Sophie Trimble is a director at Hettle Andrews
Charities are ill-prepared for new pension legislation due to come into force in 2012. For many, the additional costs will come as a shock after a long and deep recession, finds Helen Yates
As of April 2012, all UK employers will have to automatically enrol eligible staff in a "personal account" pension scheme if they are not already in a good quality workplace pension. While employees have the right to opt-out, the new laws are expected to hit many employers with substantial costs.
For medium to large-sized charities that do not have existing pension schemes or a low take-up rate of their pension scheme, the pension compulsion could cost them as much as £100,000 to £500,000.
The new laws are proposed in the Pensions Act 2008 (see box for key proposals). The Act was published as a response to Lord Turner's Pension Commission report in 2005, which found that the UK risked a pensions crisis with people living longer into retirement.
The State Pension was ill-equipped to support an ageing population and not enough workers were contributing to private schemes it concluded. The report gave recommendations to help more people save for retirement, which included the auto enrolling of staff into pension schemes and raising the age
of retirement to 68.
The radical changes will combat the "inertia" of getting more workers into private pensions, promises Peter Hain, secretary of state for work and pensions, in a statement. "For most, the downsides of not saving far outweigh the small risk of saving and later regretting it. These reforms will give millions of people the means to fulfil their aspirations for a better and more secure income in later life."
Third sector contributions
But for many businesses, the new legislation simply transfers responsibility for pensions from the public sector to employers. For most employers, the biggest concerns are the financial costs associated with compulsion in 2012. Pension contribution requirements for each employee are roughly 8% of earnings, of which the employer must contribute 3%, the employee 4% and the Government 1%.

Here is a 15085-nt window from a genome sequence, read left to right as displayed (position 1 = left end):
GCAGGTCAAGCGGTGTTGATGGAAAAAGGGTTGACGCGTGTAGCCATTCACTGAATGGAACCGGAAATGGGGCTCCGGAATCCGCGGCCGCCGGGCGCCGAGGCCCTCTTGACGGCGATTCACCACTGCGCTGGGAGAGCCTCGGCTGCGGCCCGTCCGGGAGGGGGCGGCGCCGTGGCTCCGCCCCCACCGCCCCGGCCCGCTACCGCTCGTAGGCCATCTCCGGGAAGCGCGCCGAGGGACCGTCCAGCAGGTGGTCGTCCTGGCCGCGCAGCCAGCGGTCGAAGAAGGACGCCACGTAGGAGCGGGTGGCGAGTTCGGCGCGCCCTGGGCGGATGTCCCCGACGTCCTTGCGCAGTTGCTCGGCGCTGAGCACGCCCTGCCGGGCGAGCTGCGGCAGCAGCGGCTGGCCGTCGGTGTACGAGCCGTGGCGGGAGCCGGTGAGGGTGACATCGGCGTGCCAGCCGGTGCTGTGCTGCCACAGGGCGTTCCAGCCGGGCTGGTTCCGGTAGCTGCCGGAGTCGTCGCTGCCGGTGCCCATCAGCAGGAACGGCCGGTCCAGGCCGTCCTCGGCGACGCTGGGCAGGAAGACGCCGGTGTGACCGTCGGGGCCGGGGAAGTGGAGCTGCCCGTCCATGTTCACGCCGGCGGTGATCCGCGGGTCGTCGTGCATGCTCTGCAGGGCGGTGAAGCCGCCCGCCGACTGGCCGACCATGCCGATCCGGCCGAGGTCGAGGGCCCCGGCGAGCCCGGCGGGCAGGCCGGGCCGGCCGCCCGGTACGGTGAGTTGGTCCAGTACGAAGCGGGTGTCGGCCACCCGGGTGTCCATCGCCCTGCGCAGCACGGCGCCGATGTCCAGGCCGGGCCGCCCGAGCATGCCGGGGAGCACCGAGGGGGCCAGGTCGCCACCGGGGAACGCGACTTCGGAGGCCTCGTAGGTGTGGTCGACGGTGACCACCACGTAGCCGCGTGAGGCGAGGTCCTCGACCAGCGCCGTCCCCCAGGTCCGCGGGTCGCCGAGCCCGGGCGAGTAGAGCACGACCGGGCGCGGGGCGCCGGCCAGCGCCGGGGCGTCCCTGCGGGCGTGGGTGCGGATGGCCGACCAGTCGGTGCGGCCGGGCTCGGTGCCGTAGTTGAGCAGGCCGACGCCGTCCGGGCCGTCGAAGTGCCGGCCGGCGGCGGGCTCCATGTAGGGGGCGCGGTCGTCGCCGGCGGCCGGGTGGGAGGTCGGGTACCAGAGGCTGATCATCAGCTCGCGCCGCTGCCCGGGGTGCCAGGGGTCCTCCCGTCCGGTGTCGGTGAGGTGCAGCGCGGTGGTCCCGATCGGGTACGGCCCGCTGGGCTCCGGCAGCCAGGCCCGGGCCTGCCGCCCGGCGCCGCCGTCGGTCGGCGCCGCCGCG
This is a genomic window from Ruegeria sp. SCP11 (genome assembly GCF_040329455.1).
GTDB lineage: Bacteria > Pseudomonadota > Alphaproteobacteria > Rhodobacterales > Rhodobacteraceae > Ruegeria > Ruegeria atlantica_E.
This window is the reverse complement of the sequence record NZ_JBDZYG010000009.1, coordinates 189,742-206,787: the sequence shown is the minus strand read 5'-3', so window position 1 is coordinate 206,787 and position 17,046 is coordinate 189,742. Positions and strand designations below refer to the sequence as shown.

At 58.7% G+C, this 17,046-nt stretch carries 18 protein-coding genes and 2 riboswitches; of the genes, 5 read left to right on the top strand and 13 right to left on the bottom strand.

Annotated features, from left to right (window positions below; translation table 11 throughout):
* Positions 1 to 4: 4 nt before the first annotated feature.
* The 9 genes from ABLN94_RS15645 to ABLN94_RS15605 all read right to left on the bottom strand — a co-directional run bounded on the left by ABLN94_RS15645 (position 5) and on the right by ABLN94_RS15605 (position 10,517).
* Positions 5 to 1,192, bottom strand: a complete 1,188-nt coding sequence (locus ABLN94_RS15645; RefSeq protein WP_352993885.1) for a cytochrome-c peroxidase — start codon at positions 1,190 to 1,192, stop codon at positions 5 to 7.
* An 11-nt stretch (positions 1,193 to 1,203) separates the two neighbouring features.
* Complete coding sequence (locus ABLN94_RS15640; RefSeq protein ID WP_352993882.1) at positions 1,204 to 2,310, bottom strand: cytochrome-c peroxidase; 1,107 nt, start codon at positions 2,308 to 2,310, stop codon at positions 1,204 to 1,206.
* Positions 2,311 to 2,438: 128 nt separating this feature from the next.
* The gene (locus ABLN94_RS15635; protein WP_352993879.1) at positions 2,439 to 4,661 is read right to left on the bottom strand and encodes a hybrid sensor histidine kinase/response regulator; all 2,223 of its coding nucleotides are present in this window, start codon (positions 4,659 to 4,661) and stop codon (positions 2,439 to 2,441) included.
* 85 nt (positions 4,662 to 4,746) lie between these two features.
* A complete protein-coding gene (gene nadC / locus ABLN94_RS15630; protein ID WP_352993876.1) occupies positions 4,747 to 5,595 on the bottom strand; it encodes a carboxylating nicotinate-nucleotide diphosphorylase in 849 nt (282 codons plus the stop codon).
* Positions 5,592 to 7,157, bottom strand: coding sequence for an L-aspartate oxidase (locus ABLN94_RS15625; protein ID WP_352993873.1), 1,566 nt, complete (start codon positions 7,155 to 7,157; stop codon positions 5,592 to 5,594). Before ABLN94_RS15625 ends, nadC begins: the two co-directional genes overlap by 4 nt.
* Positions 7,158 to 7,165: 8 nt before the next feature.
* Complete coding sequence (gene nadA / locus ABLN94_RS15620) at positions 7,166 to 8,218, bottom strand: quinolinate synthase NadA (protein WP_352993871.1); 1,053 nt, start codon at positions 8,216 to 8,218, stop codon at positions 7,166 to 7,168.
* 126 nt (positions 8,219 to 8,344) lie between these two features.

For the third sector, particularly charities that have a high proportion of staff that are not involved in an existing pension scheme, the contributions
could mount up significantly come 2012 when they are automatically enrolled in the personal account scheme.
"You could have a very generous employer contributing 10% into a pension scheme but employees aren't joining because they don't understand it or they're not receiving sufficient information about retirement planning," says Ian Bird, principal partner at Foster Denovo.
"Then all of a sudden the legislation comes into effect and 1,000 people
have to be enrolled into the scheme on the same day."
Despite the financial implications, many charities are unprepared for the changes, according to an employee benefits survey carried out by the Association of Chief Executives of Voluntary Organisations (ACEVO) and Foster Denovo.
It found that 63% of organisations had not considered the financial impact of the new legislation, while 66% had not considered what strategy they would adopt to prepare for the changes. Larger charities were more likely to have done an impact assessment than smaller charities. "The survey showed there was a tremendous lack of awareness of what the implications could be," says Bird.
While 82% of charities currently offer a pension scheme to employees, this was down significantly from 90% a year earlier and still means that 18% of charities do not offer any scheme at all. Not all schemes are contributory and a number of charities have a low take-up rate. "In our experience many of the large care charities, who employ several hundred staff or more, often encounter problems getting staff to engage with their pensions," reveals Bird. "As a result, several of these employers have low take-up (around 20-40%) of their pension scheme."
Charities are advised to plan ahead for the changes. While 2012 may still seem like a long way ahead, a good strategy can help avoid unnecessary costs and help to prepare organisations more gradually for the change. "The first thing to analyse is the financial impact of 2012 and we can help employers to do that," says Bird. "Stage two is to consider whether the pension scheme you currently operate is going to be appropriate."
Charities with generous benefits and contributions may find they are unable to afford these come 2012. Final salary schemes - in both the voluntary and private sector - are expected to become a thing of the past.
Under the new legislation, such gold-plated schemes will simply become unaffordable, as will generous pension contributions. "A couple of significant charities have already told me they're going to have to reduce their costs in order to afford full take-up," reveals Bird.